Meanwhile in the Southeast. . . Mississippi, Alabama, Georgia, and Florida had their own lines of Spanish goats. Most people in that area had heard the stories of how the goats had Spanish origins, but you could say that about most any of the area’s livestock. The goats weren’t called “Spanish” in the southeast: like Florida Cracker horses, Pineywoods cattle, and Gulf Coast sheep, they had become a part of the local heritage, were accepted as virtually indigenous, and named accordingly. Also, there was no pressing need to differentiate them from any other goat—Spanish goats were the only goats around. They were named after where they lived and what they did best: ‘brush goats,’ ‘woods goats,’ ‘briar goats,’ ‘scrub goats,’ and as you moved northwards they became ‘hills goats’ and ‘Virginia hill goats.’ They were not pedigreed, bred up, or used for meat on a large scale; they were used to clear the fast-growing brush. Meat was just a by-product. They retained their hardy heritage genes, but people forgot that they were a true breed in their own right. As in the southwest, the rising meat goat market brought new interest to the Spanish goats in the southeast. They weren’t just for brush anymore.


Bring in the Boers
In the 1970’s, livestock breeders were all busy doing their own thing. The ones that were in the business of beef, chicken, etc. were there because they had already learned the business, bought all the accessories, and had not failed. They weren’t about to switch horses (or cattle) midstream. The real people involved in the meat goat industry were the Old Breeders and a few New Guys. Our heritage comes to light in many forms, including in language, and in goats. You could tell the New Guys apart: they were usually the ones using the more northern, “progressive” terms of ‘bucks’ and ‘does’ instead of ‘billies’ and ‘nannies.’

With a strong nationwide demand for goat meat, and that demand now being profitably fulfilled, the growing industry attracted a bit of attention. In fact, meat goats were getting global attention. It was finally time for the Meat Goat Imports, which meant Boer goats. The Spanish goats now had some real competition.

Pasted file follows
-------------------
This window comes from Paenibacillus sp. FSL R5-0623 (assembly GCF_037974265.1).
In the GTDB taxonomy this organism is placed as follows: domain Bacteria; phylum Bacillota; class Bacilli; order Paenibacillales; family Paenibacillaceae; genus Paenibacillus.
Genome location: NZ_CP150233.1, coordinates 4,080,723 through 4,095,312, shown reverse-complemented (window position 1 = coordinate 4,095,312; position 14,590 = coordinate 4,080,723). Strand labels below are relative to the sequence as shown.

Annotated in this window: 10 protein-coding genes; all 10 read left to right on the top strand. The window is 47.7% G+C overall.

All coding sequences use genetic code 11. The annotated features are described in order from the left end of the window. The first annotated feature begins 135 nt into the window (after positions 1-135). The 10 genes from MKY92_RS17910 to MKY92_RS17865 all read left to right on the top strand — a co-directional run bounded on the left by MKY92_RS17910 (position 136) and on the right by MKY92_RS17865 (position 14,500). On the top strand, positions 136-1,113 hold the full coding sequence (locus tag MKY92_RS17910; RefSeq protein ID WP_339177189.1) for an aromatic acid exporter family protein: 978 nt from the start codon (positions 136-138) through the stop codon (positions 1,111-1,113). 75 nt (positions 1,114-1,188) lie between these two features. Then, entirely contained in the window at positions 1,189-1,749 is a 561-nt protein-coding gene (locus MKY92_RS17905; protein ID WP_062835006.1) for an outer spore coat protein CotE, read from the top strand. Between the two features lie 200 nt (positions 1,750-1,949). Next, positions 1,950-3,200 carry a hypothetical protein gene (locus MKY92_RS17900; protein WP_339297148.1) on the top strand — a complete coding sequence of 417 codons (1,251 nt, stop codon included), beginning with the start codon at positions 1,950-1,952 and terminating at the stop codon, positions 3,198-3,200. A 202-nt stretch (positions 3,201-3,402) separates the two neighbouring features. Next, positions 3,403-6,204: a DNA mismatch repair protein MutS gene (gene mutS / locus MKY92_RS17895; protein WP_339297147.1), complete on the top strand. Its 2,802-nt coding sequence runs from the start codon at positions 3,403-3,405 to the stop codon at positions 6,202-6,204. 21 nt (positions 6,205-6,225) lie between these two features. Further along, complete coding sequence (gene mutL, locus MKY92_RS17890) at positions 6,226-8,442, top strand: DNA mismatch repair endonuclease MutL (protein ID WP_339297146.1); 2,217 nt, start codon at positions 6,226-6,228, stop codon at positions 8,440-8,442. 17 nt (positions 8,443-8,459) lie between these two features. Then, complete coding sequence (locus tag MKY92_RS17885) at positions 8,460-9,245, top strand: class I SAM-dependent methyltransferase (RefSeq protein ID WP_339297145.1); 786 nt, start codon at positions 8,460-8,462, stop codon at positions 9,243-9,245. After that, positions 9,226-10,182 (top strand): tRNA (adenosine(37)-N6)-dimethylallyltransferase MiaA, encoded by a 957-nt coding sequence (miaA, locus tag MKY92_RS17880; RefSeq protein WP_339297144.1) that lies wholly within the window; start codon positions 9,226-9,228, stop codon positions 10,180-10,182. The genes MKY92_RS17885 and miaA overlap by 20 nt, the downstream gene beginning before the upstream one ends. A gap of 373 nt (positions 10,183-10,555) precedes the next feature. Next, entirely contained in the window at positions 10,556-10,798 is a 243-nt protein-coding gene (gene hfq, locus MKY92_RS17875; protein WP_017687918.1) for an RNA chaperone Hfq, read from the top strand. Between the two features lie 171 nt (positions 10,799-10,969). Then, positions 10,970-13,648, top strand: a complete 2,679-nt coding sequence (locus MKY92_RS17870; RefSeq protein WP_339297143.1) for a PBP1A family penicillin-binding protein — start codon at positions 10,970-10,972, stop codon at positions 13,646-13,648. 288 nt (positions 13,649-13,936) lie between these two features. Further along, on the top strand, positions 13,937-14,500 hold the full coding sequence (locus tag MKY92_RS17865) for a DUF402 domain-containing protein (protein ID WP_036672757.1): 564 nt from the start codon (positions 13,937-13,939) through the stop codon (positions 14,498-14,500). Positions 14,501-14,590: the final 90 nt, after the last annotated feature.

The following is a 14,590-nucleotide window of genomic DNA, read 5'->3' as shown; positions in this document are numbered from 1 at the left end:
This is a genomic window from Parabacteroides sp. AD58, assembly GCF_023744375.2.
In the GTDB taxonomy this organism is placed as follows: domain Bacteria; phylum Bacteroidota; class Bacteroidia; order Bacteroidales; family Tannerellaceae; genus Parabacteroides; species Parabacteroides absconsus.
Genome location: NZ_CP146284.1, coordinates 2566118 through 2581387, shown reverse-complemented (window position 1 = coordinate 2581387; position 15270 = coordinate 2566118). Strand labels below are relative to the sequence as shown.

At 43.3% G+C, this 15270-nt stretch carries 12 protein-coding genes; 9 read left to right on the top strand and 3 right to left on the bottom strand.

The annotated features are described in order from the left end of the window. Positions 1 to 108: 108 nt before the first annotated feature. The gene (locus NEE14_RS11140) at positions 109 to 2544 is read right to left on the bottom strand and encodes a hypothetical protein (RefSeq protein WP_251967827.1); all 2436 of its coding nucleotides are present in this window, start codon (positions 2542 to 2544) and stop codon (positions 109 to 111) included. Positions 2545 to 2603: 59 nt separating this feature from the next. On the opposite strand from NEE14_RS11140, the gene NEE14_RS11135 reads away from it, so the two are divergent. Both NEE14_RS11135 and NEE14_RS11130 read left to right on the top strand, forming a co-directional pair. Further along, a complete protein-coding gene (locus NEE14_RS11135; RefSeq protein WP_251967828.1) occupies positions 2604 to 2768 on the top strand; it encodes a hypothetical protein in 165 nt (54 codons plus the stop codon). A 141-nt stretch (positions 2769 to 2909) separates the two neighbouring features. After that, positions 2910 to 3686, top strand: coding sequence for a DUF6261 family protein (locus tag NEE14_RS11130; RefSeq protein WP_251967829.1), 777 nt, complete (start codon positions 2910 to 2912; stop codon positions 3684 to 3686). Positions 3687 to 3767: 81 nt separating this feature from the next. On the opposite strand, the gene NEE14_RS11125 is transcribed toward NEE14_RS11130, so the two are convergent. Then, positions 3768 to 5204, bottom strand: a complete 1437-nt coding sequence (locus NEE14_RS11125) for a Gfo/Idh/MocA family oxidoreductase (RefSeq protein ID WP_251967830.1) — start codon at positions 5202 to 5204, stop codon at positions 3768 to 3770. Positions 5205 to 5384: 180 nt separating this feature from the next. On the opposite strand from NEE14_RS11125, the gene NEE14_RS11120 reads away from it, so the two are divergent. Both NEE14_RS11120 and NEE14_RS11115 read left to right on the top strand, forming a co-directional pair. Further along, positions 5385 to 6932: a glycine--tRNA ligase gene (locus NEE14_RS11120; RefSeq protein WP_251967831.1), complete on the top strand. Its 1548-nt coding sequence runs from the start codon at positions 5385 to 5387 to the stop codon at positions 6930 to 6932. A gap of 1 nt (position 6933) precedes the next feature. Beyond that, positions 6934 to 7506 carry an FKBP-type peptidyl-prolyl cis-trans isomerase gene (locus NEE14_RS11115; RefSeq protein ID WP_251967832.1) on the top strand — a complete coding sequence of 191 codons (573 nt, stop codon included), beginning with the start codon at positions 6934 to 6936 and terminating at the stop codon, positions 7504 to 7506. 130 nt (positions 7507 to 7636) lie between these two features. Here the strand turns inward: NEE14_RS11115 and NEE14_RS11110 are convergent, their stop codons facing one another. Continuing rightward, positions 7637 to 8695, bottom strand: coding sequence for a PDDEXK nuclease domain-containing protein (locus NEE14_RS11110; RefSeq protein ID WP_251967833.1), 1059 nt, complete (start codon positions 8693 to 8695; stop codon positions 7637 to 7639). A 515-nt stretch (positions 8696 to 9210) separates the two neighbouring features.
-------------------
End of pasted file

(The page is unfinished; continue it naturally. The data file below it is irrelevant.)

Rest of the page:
“Some of those embryos were illegal immigrants!”

In the 1980’s Boers swept the western hemisphere, and waited in quarantine to enter the United States. Lancorp (the Boer Guys) had already positioned themselves to skim the western market, and the U.S. market was ready for them. Boer goats came into the U.S. in the early 1990’s, first as $1,000 embryos, then as $20,000 (or more) bucks. Surrogate mothers and new brides would naturally be Spanish meat goats, who were the only other meat goats around. Herd after herd of Spanish goats were turned into herds of fast-growing Spanish/Boer crossbreeds.

"Everyone was so excited about Boers. When Boer bucks first showed up at the fair, everyone wanted to breed to them, even the dairy goat people. They'd wait until evening, then sneak out back behind the barn, and breed their nanny to a Boer. The Boer owners were charging $250–$600 cash for those breedings."

The New Guys started with Boers, and the trend continued as the hefty Boer kids set the new and higher standard for expected market weights. Soon everyone joined the Boer game. Well, almost everyone.


What's In a Name?